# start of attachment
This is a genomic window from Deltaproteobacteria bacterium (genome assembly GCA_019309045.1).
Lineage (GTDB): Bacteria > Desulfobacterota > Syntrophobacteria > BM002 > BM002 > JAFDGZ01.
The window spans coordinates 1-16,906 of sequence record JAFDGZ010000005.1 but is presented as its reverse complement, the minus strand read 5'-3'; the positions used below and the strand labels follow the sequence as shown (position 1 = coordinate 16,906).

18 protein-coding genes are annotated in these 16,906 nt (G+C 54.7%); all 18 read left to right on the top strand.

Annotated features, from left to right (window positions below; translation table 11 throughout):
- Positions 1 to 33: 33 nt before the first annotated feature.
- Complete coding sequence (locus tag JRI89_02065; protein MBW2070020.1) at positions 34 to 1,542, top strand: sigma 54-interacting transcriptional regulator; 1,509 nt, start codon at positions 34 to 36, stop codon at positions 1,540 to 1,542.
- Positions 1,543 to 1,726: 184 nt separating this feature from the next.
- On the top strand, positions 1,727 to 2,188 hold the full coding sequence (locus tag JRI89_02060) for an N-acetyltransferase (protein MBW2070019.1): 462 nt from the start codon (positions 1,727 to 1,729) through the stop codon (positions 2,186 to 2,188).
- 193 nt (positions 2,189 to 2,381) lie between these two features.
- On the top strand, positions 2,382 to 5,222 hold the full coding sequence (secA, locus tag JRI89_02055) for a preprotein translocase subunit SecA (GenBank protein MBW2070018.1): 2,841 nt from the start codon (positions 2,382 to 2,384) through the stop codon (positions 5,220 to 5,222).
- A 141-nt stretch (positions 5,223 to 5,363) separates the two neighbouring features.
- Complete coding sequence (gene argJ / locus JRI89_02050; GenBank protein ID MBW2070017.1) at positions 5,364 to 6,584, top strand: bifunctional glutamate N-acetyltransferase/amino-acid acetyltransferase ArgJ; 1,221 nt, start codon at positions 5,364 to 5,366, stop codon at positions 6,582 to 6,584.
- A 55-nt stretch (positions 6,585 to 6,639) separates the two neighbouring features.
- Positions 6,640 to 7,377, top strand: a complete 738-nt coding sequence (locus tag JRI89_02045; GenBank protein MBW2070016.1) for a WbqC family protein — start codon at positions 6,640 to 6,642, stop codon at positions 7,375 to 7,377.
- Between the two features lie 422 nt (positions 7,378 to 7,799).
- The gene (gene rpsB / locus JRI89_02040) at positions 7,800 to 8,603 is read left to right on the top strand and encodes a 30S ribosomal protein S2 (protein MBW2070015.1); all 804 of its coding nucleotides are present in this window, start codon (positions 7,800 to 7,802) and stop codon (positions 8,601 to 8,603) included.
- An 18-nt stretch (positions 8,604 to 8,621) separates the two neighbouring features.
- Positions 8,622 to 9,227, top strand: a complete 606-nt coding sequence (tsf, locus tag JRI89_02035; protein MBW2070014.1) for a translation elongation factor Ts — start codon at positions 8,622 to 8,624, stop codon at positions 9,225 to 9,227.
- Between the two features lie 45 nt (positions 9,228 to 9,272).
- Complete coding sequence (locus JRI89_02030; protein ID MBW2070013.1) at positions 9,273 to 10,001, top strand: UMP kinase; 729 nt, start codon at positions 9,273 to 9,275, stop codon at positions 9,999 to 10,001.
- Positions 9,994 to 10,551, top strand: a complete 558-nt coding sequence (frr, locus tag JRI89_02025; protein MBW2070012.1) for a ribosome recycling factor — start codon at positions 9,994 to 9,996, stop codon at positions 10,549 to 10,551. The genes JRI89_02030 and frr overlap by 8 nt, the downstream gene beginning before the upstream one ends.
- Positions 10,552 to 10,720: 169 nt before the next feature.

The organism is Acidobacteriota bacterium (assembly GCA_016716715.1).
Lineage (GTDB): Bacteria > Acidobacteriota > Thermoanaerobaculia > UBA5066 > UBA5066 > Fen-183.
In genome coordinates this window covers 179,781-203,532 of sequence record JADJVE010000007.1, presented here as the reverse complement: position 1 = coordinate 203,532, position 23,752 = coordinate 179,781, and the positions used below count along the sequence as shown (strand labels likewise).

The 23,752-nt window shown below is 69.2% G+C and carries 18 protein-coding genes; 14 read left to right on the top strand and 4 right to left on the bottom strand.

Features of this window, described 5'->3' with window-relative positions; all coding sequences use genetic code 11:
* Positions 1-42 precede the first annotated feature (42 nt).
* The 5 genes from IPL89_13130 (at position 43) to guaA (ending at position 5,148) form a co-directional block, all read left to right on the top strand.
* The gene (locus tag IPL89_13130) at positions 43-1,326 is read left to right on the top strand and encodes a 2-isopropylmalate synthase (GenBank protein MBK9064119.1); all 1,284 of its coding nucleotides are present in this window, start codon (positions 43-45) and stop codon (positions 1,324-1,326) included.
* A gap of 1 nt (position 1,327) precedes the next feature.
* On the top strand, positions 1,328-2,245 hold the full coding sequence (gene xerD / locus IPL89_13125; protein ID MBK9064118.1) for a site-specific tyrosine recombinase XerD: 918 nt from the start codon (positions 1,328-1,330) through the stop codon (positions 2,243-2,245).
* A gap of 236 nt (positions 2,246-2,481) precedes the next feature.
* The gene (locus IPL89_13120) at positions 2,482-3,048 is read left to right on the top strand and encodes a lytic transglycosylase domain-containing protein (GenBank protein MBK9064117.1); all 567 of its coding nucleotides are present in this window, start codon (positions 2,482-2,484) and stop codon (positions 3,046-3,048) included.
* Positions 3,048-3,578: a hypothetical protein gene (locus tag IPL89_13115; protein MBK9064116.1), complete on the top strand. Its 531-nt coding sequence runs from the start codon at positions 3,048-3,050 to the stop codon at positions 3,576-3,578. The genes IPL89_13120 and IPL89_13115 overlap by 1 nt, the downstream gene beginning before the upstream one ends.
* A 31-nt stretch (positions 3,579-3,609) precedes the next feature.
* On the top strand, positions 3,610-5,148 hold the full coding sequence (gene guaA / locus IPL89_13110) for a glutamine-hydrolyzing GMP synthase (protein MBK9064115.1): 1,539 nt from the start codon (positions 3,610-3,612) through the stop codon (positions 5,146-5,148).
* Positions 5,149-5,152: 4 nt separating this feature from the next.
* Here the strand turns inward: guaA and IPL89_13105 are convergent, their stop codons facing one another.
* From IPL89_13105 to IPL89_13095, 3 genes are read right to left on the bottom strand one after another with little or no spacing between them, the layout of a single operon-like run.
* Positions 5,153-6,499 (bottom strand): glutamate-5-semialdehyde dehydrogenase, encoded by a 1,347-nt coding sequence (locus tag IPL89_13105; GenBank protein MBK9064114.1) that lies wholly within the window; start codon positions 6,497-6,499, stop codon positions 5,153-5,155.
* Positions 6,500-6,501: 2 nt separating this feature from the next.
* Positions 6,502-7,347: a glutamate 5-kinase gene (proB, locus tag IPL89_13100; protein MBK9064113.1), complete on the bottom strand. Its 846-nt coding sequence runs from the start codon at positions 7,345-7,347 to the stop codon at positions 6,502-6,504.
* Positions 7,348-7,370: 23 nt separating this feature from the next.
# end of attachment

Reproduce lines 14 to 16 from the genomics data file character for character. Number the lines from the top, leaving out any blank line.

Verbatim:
- A 55-nt stretch (positions 6,585 to 6,639) separates the two neighbouring features.
- Positions 6,640 to 7,377, top strand: a complete 738-nt coding sequence (locus tag JRI89_02045; GenBank protein MBW2070016.1) for a WbqC family protein — start codon at positions 6,640 to 6,642, stop codon at positions 7,375 to 7,377.
- Between the two features lie 422 nt (positions 7,378 to 7,799).